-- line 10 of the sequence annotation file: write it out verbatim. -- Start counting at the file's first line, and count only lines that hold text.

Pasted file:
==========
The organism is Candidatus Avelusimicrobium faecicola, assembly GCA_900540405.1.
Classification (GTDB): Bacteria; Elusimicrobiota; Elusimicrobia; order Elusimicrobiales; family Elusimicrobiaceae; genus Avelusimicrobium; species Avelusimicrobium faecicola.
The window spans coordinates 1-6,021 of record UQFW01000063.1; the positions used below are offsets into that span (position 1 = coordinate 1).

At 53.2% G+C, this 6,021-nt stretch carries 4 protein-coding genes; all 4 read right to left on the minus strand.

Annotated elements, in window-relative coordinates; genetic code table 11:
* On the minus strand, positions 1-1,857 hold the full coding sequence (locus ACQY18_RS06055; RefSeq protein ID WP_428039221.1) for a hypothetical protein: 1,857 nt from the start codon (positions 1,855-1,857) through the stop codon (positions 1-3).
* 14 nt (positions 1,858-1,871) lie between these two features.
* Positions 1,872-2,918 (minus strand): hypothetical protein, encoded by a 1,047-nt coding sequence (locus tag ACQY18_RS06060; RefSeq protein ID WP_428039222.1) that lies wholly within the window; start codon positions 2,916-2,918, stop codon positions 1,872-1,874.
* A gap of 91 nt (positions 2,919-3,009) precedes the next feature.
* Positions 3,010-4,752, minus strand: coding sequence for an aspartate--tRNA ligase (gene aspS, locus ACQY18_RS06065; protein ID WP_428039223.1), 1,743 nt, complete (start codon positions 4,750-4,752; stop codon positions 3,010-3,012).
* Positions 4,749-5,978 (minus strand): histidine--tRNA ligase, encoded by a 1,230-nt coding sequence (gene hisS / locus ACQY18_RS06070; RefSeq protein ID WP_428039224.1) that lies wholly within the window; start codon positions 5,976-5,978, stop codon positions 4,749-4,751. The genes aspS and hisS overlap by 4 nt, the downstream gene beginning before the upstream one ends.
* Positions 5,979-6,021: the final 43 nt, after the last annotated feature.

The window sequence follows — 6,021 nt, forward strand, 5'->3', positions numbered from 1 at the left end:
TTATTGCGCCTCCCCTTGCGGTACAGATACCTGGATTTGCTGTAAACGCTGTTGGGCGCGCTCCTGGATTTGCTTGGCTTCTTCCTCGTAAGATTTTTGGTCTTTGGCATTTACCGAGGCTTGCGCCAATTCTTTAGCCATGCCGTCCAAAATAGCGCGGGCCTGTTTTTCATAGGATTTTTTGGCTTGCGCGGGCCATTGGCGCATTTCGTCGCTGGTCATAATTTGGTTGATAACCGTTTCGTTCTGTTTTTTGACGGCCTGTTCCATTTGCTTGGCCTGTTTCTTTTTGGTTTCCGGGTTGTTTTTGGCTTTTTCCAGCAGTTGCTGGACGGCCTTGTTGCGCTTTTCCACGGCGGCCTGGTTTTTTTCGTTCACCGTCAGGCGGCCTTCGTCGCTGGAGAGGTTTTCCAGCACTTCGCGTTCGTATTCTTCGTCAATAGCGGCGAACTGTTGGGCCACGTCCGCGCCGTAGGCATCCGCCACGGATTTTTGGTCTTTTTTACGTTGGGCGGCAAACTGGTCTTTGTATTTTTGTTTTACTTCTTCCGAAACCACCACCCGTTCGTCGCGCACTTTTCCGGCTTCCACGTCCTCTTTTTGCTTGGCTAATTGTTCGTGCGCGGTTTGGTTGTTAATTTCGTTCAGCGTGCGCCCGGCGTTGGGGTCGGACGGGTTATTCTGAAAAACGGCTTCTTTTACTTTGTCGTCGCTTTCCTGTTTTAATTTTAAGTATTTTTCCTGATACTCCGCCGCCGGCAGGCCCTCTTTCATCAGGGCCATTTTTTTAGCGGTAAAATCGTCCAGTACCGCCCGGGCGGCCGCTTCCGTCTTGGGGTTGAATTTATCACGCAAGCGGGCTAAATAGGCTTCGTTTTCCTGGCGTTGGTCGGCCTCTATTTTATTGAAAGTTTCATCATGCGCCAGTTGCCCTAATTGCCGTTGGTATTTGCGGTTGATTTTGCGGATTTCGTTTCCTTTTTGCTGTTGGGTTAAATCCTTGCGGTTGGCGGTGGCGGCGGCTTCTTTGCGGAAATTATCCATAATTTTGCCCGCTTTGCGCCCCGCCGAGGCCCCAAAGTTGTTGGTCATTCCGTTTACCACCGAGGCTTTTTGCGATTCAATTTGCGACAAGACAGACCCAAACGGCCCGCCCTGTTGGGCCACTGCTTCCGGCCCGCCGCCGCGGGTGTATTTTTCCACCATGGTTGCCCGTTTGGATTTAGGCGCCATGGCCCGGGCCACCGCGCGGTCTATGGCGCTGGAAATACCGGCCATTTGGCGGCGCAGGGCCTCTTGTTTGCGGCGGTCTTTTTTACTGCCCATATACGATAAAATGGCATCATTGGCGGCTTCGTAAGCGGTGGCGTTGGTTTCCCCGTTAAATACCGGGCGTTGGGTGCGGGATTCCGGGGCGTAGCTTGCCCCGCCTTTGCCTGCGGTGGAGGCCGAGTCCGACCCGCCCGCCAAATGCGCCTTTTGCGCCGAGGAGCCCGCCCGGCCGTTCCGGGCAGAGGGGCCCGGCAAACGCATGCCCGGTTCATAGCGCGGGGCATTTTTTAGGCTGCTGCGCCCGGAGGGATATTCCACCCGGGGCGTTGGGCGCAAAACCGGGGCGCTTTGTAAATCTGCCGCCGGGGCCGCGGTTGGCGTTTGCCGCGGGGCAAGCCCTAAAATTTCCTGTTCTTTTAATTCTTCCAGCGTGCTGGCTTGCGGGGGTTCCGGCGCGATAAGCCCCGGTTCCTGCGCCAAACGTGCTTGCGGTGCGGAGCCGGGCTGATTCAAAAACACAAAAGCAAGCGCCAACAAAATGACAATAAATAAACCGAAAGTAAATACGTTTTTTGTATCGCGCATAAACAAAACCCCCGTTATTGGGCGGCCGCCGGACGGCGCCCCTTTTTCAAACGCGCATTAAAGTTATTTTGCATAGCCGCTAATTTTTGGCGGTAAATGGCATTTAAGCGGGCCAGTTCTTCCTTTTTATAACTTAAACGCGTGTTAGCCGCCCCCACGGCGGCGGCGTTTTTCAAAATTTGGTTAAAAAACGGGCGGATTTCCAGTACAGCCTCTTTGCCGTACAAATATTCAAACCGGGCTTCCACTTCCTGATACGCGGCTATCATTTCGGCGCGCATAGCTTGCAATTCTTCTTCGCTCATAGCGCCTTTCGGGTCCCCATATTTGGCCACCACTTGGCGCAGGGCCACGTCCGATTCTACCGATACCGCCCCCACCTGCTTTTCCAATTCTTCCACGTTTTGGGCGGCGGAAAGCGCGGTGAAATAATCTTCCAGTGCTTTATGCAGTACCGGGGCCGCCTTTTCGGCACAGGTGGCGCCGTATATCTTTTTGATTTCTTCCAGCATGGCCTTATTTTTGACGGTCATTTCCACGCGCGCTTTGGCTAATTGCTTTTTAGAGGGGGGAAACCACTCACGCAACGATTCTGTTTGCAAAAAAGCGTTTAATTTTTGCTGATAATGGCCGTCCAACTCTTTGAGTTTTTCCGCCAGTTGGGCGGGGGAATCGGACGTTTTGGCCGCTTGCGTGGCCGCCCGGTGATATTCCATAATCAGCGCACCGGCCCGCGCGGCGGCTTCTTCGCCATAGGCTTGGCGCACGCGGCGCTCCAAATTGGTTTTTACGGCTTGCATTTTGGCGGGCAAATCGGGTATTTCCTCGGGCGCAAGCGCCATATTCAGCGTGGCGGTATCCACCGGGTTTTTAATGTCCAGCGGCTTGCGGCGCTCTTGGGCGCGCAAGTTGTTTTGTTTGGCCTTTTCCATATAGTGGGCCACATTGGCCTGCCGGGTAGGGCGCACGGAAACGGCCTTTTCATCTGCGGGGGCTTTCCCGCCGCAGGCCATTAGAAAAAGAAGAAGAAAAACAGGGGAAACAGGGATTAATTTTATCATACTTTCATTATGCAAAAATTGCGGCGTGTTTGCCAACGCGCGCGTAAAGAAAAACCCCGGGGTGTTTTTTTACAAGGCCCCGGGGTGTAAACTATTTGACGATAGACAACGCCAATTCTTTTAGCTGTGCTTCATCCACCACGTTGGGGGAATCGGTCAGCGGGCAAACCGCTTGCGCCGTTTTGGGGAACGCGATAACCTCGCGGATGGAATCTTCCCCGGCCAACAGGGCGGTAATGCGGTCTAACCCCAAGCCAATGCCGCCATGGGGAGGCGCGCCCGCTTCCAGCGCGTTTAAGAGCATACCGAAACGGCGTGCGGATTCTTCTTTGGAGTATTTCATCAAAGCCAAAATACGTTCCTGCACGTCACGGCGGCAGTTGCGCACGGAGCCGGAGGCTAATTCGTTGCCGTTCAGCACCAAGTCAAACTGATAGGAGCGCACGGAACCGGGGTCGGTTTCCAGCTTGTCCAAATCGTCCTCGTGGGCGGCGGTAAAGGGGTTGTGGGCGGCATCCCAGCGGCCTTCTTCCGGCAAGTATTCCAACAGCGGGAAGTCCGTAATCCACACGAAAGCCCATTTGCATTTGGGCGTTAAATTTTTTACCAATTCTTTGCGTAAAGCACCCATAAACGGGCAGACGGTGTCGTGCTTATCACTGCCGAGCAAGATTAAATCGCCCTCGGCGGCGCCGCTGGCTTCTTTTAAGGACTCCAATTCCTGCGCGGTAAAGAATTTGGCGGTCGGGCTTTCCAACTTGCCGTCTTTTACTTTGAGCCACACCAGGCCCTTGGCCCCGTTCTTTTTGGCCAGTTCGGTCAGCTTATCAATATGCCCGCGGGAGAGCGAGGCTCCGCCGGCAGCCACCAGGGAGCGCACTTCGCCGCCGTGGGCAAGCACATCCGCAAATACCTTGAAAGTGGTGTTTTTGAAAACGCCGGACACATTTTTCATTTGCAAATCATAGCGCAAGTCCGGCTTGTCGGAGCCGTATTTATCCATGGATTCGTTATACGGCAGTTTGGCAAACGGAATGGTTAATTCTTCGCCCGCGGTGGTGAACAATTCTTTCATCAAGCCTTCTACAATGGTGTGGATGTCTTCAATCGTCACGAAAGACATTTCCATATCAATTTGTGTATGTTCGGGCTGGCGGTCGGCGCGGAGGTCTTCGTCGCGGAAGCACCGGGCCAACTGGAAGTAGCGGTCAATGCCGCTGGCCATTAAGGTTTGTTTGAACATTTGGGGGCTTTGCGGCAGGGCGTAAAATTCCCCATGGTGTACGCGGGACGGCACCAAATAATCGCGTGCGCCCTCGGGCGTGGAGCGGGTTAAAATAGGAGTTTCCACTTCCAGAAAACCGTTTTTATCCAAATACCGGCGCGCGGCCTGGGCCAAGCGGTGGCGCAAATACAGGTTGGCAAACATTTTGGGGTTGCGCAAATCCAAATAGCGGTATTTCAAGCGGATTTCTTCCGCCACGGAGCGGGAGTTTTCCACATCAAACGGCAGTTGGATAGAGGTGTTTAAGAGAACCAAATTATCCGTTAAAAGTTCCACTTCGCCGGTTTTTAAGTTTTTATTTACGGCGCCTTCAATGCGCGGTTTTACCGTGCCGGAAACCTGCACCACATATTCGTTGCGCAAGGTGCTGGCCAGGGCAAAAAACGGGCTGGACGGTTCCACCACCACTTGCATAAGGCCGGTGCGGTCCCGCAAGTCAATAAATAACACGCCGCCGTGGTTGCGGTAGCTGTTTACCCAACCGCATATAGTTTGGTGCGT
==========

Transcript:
* Positions 3,010-4,752, minus strand: coding sequence for an aspartate--tRNA ligase (gene aspS, locus ACQY18_RS06065; protein ID WP_428039223.1), 1,743 nt, complete (start codon positions 4,750-4,752; stop codon positions 3,010-3,012).